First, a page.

One Component Wind Power

How would you like your very own take-it-home apply-it-yourself wind power generator? How about a whole array of them? This is a design that’s just that, take it home, unpack it, screw it into the wall, connect it to whatever battery you’ve got that can hold generated power, and let it rip! This design is made up of blades, the generator, a telescopic shaft (so that the fan can be extended or “away”, electric power plug, and switch. With an array of 15 of these fans, you can power a household of four people for a month.

Oh my goodness! One of these fans, called “Wind Cubes”, could potentially generate 21.6 kilowatt-hours per month. Times that by fifteen, and you’ve got 324 kw, the same amount the designers of this project note is the amount a family of four uses per month. Seems too perfect!

The way these “cubes” work is to be attached to a wall (outside) with three screws, click the switch to activate, and sit back to enjoy the power your mother earth is providing. Multiple cubes can be connected to not only generate more power, but strengthen their collective structure, and the fans can be pulled out or pushed back and away depending on the weather.

DO WANT, VERY VERY MUCH. Can you imagine it? Free electricity! No wonder this is a Liteon Award winning design this year! Hooray!

Designers: Liao-Hsun Chen and Wen-Chih Chang

68 Comments

  • Guillermina says:

    Hi! I would really appreciate it if someone could tell me aproximately how much this device costs. Thanks!!

  • It is very interesting. Where Can I buy one for Spain?
    Regards

  • brux says:

    sorry, no, unless the blades are cupped like an anemometer what blows against one side will blow against the other causing them to just stay still. this is a silly idea that looks cute because it is small plastic and brightly colored … can’t see it working, and there is no video anywhere on the net that tells what it is and how it works or shows it working. in any case the numbers i’ve seen advertised on this are way over what one could expect … there is no coils or generator. someone is having a go here, this is a joke.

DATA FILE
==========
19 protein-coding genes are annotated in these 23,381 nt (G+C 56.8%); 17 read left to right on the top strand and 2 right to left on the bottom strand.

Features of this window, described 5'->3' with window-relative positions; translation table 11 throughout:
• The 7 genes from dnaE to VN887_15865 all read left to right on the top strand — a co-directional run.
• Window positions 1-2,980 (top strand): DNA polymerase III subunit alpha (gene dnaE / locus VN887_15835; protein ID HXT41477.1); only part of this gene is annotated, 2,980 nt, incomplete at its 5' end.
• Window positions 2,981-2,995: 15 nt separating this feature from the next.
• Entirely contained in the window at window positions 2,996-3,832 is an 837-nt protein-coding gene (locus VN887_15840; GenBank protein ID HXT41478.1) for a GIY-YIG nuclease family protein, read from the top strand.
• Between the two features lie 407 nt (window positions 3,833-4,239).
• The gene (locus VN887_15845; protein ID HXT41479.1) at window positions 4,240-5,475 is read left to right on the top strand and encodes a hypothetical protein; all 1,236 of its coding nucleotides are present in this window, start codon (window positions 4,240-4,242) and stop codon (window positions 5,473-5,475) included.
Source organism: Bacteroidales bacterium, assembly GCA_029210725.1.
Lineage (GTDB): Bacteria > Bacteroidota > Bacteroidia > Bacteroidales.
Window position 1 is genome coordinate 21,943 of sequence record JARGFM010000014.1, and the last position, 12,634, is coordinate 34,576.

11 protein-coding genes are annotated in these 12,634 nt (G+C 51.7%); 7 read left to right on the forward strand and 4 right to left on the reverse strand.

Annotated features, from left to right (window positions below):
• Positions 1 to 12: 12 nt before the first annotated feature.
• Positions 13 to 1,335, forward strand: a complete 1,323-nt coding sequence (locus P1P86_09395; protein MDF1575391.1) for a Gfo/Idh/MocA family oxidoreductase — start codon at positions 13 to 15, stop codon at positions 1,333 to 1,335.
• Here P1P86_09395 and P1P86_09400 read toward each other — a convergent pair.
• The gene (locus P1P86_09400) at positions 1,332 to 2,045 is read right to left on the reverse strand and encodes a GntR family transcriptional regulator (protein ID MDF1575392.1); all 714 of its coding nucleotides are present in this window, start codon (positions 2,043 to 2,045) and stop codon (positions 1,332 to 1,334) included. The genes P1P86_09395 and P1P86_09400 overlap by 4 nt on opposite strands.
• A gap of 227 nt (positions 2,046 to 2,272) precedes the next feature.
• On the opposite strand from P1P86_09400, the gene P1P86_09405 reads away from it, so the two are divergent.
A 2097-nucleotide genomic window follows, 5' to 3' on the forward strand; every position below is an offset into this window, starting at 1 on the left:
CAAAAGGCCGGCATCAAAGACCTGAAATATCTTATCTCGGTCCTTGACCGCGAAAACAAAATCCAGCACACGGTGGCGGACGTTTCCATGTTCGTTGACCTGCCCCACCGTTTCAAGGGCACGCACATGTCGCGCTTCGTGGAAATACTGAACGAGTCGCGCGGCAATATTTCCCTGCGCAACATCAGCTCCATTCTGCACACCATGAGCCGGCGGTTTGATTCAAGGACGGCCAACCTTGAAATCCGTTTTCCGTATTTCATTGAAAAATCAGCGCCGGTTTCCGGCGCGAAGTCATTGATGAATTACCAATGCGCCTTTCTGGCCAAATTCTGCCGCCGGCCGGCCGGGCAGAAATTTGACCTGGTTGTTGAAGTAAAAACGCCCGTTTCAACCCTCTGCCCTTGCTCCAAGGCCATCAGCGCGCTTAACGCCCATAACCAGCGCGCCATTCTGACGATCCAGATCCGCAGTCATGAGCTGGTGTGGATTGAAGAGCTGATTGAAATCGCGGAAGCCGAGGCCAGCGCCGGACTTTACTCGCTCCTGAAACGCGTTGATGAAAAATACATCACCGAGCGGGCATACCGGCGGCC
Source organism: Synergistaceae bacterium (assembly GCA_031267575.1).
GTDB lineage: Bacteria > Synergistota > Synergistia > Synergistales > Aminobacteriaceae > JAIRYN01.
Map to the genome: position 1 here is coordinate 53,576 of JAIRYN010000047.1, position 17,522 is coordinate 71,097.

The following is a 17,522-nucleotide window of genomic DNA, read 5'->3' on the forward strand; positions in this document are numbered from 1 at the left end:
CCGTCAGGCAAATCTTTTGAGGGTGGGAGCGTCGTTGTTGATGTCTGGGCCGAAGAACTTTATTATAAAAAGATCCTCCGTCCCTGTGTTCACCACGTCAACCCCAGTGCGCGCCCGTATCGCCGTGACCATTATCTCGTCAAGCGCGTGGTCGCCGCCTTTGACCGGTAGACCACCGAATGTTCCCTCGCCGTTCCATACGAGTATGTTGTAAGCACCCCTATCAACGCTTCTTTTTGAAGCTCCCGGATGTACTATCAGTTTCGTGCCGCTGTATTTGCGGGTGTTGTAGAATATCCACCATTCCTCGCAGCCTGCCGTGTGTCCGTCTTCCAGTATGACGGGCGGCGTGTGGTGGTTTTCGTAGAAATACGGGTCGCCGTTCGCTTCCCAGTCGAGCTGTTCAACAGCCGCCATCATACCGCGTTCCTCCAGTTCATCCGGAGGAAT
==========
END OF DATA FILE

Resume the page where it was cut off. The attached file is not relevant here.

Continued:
• Dddavid says:

    The very fact that this powers a generator means that it will NOT spin freely like a pinwheel. Even a small generator has a “braking” effect, which resists spinning somewhat. This is why the generator is “tuned” to the size of the blades that will be spinning it, and the expected wind. You can put a tremendously powerful generator on it, and gale force winds would generate a whole lot of power, (if the structure is strong enough not to be ripped to shreds) but a slight breeze won’t turn it at all, or you can put a small generator on it, and a slight breeze will give you a bit of power, but the blades will have to be stopped during a gale force wind because they would start spinning so fast the whole thing would be ripped to shreds. This design seems to have been put together by a “designer”, and not an engineer. I do not see how it can work efficiently next to the brick wall.

  • Dddavid says:

    Here’s a hint to this designs viability: This article is from December of 2010. Do you see these on the market? They were probably designed as a concept by an artist with no knowledge of how wind actually works. (They are pretty though.) He passed this on to an engineer to be built, and the engineer laughed at him, and explained why they wouldn’t work. End of story.

  • john bond says:

    This is one of the coolest things I’ve ever seen. It’s so amazing how far we’ve come with technology that we can generate our own, environment friendly power source by simply using plastic propellers. I’m glad to live in a place that’s excelling as fast as the U.S. and I can’t wait to see where we are at in the near future.
    John Bond | http://www.regionaltruck.com/component/content/article/11.html

  • saddique Durrani says:

    Agreed.i work in a wind farm I. Pakistan generatting 49.5MW. You need to do away with the wall. Put vertical blades on the roof top. If you have wind 16 hr a day

  • Yes! Finally someone writes about sewing device.

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